Explaining Gourmet & Speciality Coffee Types for UK Coffee Drinkers

When it comes to drinking coffee, you will know doubt come across terms such as "Gourmet Coffee," and/or "Speciality Coffee." Nice terms for sure, but what on earth do they actually mean. In this article we do our best, to explain these terms, especially for those of us living in the UK.

The two words gourmet or speciality usually conjure up ​something different and most likely high end products. Typically these words are used to describe forms of cooking. In a very strict sense they probably do mean that, and usually that means high quality with a high price tag.

More generally speaking though, and especially with a coffee drink, the term is used in a much wider context. You will see many of the better coffee shops referring to speciality coffees, and also to imported coffees with a higher price tag. At the same time these terms can equally be used for the different brewing and flavouring methods.​

speciality coffees

Be Wary of the Gourmet Coffee Wording

This is a term that is too often used to justify the silly prices that some coffee shops want to charge. Just be very wary of those claims. Do not be afraid to ask what makes the £10 cup of coffee special? More often than not, coffee shops will simply add a shot of a liqueur, or a syrup, and have the audacity to charge a large premium for that.

Ever notice how a biscuit, with some icing and a cherry can cost £1-2 in these shops? They also tend to use a normal espresso, some syrup and a lot of cream to whip up a high price tag. The reality is that, you could make this at home for a fraction of the price.​

What is Real Gourmet Coffee?

When it comes to coffee, the word Gourmet is used to refer to the better grade, cut, or quality of many of the foods and beverages we consume. It is fair to say that both Gourmet foods and drinks are associated, as the regular choice for the rich and famous who can afford the higher pricing.

Generally speaking, and for many years, coffee is a beverage that has been available in cheap, regular and gourmet versions for a long time. Years ago Gourmet coffee would only have been served in the finest dining establishments. That has changed though, and today gourmet coffee is widely available and usually affordable, to a variety of people.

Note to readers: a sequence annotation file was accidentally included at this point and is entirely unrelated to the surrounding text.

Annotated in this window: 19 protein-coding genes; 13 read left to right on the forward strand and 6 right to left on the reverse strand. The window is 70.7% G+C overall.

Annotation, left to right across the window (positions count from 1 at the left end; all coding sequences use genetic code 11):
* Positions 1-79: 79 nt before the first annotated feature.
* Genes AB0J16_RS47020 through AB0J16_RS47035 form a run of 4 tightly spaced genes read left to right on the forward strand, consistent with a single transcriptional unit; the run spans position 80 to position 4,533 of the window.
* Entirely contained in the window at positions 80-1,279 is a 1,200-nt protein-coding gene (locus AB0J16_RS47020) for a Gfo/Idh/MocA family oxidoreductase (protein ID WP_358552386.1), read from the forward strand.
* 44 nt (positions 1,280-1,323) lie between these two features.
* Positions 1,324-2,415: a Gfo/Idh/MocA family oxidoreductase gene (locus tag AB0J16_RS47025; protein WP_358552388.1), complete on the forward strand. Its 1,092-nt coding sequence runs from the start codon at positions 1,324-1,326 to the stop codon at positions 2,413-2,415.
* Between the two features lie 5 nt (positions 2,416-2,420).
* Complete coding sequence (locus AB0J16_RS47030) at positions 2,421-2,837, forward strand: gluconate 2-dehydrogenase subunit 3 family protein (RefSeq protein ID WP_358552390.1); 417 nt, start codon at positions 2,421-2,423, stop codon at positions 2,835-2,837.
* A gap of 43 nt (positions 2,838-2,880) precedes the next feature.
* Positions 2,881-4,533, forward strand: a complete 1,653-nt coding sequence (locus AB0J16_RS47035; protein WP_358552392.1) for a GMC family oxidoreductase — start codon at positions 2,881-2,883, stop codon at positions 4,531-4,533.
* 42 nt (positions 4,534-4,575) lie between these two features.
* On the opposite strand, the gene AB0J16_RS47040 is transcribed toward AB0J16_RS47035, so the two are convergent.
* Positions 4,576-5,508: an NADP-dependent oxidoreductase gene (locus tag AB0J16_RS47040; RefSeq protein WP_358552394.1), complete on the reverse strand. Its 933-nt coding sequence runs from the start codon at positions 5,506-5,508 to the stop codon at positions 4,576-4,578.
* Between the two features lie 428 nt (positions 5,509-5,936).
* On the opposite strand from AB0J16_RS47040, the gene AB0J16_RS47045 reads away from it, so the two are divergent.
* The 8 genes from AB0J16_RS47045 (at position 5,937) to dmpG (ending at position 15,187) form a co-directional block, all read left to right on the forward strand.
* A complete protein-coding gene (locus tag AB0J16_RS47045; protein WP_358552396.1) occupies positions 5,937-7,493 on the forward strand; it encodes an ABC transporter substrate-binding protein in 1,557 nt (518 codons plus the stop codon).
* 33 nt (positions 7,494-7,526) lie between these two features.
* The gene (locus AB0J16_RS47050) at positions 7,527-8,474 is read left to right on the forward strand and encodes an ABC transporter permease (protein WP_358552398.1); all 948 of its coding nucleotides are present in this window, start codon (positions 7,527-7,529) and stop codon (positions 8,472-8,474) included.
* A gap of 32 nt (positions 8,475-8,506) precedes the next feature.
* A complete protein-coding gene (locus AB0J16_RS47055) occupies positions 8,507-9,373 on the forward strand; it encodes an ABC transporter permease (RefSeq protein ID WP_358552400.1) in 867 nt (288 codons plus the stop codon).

Coffee Bean Selection

the coffee plant with cherries

Many of us will know, that coffee is made from coffee beans. These are found as the seeds inside the berries that develop and ripen, on evergreen bush plants. The species is known as the Coffea plant.

The berries are harvested, and then undergo a processing which also includes drying them. The beans are then graded before being roasted to various degrees which cause them to change physically and in the tastes they produce.

The beans are then packaged if being sold as whole coffee beans. More commonly the coffee beans are ground, into a fine consistency that is commonly known as coffee grounds, and packaged and shipped to destinations around the world.

People like you and me then buy and brew coffee grounds to make our coffee. Some people prefer to grind their own coffee beans before brewing them for coffee. Packaged coffee beans that have not been ground can be purchased in stores and ground using grinding mills or blade or burr grinders

Real Gourmet Coffee Plants

The two most commonly grown species of the coffea plant are Robusta and Arabica. Gourmet coffee will always be made from the top tier coffee beans from the Arabica coffea plant. These top tier plants are grown at high altitudes which have the ideal soil and climatic conditions.

These higher grade coffee beans have fuller flavours, more aromatic, and have slightly less caffeine in them. Robusta beans are low quality and never should be used for speciality or gourmet coffee. It is only the top tier Arabica coffee beans that are considered to be Gourmet, and thereby from which gourmet coffee is made.

Your typical and normal jar of coffee which you can buy in supermarkets is made using a mixture of beans. These use lower grade Brazilian coffee beans and quite often Robusta beans. They may also add a small amount of the Arabica coffee beans to ensure a nicer flavour. Usually, gourmet coffee is roasted at the processing plant and makes it into the customer’s hands within a week.

The two most important things to remember when trying gourmet coffee is that it is fresher and has more flavour than the supermarket and commercial jars of coffee. Another important point to remember with gourmet coffee, is that you can choose where the coffee beans have come from and also know how it has been roasted.